Anyone care to argue that the 'Bat' does not look authentic?There are two sides of belief to the worth of such builds. Many are excited to see the projects finished, while others harp on the fact that neither really represent the cars they replicating. The soon to be CSL racer was formerly a CS, while the 635csi was a road car that was maroon in colour and had a automatic gear box type instrument cluster, hinting that the car may have not been a manual all of its life. Neither of these circumstances are issues that we are ashamed of, the fact is we have a solid chassis base to work with and build upon.

When BMW chose to race these cars they inherited test cars that had covered thousands of kilometres. Once they had reached their quota they were meant to be scrapped. Instead of such sacrilege, the motorsport department took them in and turned them into race cars. Case in such point is the late Tony Viana BMW 745i, the donor chassis is actually that of a 735i, as BMW SA were not prepared to give Viana the more up market version due to expenses. This is also why the race car does not posses the all leather dash that came out standard with 745i's.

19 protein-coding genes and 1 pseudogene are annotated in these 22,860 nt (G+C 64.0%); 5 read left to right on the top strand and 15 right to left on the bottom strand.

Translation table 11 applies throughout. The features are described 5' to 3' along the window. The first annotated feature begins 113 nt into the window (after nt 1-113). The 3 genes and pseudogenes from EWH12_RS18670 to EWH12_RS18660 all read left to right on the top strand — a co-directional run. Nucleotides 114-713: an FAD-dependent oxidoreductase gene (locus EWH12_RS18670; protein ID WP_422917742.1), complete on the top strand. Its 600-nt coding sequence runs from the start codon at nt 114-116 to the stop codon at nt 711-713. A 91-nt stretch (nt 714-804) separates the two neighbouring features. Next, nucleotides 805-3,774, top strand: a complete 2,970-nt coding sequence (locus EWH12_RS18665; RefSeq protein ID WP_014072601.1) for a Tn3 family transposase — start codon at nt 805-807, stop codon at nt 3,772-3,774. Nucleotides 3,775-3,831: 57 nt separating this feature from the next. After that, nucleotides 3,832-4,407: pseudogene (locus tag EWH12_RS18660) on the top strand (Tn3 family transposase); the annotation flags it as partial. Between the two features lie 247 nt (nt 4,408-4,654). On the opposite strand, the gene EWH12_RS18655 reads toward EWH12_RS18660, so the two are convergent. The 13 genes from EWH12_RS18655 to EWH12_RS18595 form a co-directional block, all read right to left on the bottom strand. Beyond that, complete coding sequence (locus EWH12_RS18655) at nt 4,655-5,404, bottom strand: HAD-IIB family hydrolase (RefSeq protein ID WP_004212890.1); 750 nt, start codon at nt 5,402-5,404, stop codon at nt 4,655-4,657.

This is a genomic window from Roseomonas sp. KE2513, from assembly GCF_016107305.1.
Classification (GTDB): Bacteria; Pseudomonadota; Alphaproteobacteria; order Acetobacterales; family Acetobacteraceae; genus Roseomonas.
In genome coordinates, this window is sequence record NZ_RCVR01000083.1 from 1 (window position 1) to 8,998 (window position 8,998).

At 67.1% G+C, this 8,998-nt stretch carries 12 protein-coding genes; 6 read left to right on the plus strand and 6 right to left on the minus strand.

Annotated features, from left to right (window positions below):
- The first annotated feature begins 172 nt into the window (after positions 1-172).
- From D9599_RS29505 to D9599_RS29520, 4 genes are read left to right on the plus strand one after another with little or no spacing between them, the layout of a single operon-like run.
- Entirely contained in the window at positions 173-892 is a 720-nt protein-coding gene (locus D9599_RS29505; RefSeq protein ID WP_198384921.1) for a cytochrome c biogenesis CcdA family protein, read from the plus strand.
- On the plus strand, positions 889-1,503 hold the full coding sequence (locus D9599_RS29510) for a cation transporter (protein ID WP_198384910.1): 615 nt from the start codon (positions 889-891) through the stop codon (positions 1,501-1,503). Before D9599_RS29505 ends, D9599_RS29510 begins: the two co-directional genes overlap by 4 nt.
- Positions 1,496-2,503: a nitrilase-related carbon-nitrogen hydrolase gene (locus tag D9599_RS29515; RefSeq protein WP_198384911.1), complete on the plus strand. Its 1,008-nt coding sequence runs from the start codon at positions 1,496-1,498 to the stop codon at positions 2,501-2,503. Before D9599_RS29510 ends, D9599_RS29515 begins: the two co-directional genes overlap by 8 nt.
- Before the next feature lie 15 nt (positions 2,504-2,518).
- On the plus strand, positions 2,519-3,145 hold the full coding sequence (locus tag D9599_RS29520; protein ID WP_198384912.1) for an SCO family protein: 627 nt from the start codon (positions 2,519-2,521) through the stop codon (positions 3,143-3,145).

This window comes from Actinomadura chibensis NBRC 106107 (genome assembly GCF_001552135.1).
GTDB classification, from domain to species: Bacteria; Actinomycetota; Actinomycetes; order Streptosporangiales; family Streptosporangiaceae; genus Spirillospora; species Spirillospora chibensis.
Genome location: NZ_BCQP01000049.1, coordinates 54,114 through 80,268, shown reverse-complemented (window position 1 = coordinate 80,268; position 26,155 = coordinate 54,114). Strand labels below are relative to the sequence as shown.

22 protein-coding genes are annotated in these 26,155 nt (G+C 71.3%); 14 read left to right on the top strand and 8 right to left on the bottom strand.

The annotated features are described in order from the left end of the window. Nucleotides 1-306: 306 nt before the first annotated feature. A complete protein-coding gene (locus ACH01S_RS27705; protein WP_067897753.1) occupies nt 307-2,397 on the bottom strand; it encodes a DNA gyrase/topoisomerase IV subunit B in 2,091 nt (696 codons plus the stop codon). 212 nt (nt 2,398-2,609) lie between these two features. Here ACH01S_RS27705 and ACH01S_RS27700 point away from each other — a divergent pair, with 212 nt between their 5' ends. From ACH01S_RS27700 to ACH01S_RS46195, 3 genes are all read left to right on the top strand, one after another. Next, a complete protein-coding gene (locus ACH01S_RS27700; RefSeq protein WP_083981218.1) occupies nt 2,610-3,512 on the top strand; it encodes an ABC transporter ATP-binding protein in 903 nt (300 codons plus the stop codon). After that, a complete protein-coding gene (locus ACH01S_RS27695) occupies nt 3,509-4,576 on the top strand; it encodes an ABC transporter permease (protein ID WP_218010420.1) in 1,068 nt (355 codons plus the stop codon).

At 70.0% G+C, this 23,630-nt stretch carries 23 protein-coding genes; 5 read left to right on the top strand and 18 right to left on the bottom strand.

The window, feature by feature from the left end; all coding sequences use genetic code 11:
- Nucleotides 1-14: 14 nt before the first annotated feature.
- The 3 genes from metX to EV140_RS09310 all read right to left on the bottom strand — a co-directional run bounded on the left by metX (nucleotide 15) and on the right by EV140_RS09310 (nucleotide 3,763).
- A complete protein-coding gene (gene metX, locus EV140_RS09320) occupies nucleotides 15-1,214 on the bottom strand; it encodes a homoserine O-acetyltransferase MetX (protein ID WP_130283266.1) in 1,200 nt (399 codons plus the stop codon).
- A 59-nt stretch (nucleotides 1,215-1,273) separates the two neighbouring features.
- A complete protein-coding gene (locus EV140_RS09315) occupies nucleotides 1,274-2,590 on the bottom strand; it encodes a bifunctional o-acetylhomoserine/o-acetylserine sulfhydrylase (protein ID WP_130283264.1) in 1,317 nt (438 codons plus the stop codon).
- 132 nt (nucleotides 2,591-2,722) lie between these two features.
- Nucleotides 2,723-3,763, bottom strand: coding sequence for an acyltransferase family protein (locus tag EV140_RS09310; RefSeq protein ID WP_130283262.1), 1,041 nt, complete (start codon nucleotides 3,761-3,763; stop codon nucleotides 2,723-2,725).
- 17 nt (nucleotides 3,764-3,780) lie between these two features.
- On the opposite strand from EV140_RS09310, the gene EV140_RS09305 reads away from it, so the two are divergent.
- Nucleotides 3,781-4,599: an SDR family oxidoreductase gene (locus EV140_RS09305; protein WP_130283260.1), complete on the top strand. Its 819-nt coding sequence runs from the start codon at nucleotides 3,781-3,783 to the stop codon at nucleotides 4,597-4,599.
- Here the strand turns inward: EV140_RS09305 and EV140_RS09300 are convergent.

You may be seeing the point being made. For racing a base is obtained and built upon. These days sourcing and purchasing an original CSL or 635csi race car is nigh on impossible, and the costs involved are not even worth getting into. Instead of breaking the bank people are looking at the replication process as an alternative.

Many people will get upset when questioned on the overall authenticity of their creation. Is it something that represents an actual model raced by a brand, or is it an entry level option of getting into motorsport. Let's be honest racing is not a cheap sport, therefore entry level cannot even be considered as a discussion. However if one is going to replicate a car why make the livery design look like that of a rally car when it will be used for track racing? If it is a Ferrari or a Porsche, why must it use engines from other manufacturers? Yes costs and locating such units is difficult, but such aspects will always develop the argument of the value and worth behind racers bringing replica's to events.